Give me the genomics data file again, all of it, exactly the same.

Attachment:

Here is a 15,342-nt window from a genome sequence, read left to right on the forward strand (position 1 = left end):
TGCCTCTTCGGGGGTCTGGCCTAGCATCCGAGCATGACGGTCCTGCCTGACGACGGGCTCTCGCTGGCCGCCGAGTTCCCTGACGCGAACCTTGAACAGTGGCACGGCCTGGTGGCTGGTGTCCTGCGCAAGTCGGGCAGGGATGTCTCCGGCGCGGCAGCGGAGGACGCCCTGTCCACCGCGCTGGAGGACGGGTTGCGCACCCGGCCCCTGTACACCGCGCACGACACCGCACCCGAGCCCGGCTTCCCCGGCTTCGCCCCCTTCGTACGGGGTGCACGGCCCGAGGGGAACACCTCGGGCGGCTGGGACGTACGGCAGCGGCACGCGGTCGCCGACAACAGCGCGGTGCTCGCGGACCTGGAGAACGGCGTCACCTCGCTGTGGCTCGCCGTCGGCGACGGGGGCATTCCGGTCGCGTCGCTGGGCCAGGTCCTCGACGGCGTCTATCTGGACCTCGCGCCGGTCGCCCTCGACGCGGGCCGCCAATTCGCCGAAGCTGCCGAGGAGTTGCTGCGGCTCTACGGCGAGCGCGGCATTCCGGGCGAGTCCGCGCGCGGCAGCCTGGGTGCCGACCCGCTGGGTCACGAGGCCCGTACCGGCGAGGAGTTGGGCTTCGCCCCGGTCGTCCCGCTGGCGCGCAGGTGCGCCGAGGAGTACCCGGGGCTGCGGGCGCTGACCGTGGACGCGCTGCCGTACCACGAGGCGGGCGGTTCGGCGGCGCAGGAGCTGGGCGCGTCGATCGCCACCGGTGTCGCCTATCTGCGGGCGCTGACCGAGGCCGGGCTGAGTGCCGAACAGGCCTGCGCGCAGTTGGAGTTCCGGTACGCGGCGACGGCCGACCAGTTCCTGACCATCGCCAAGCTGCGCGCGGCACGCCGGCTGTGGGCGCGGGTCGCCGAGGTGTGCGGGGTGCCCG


Here is a 15,342-nt window from a genome sequence, read left to right on the forward strand (position 1 = left end):
TGCCTCTTCGGGGGTCTGGCCTAGCATCCGAGCATGACGGTCCTGCCTGACGACGGGCTCTCGCTGGCCGCCGAGTTCCCTGACGCGAACCTTGAACAGTGGCACGGCCTGGTGGCTGGTGTCCTGCGCAAGTCGGGCAGGGATGTCTCCGGCGCGGCAGCGGAGGACGCCCTGTCCACCGCGCTGGAGGACGGGTTGCGCACCCGGCCCCTGTACACCGCGCACGACACCGCACCCGAGCCCGGCTTCCCCGGCTTCGCCCCCTTCGTACGGGGTGCACGGCCCGAGGGGAACACCTCGGGCGGCTGGGACGTACGGCAGCGGCACGCGGTCGCCGACAACAGCGCGGTGCTCGCGGACCTGGAGAACGGCGTCACCTCGCTGTGGCTCGCCGTCGGCGACGGGGGCATTCCGGTCGCGTCGCTGGGCCAGGTCCTCGACGGCGTCTATCTGGACCTCGCGCCGGTCGCCCTCGACGCGGGCCGCCAATTCGCCGAAGCTGCCGAGGAGTTGCTGCGGCTCTACGGCGAGCGCGGCATTCCGGGCGAGTCCGCGCGCGGCAGCCTGGGTGCCGACCCGCTGGGTCACGAGGCCCGTACCGGCGAGGAGTTGGGCTTCGCCCCGGTCGTCCCGCTGGCGCGCAGGTGCGCCGAGGAGTACCCGGGGCTGCGGGCGCTGACCGTGGACGCGCTGCCGTACCACGAGGCGGGCGGTTCGGCGGCGCAGGAGCTGGGCGCGTCGATCGCCACCGGTGTCGCCTATCTGCGGGCGCTGACCGAGGCCGGGCTGAGTGCCGAACAGGCCTGCGCGCAGTTGGAGTTCCGGTACGCGGCGACGGCCGACCAGTTCCTGACCATCGCCAAGCTGCGCGCGGCACGCCGGCTGTGGGCGCGGGTCGCCGAGGTGTGCGGGGTGCCCG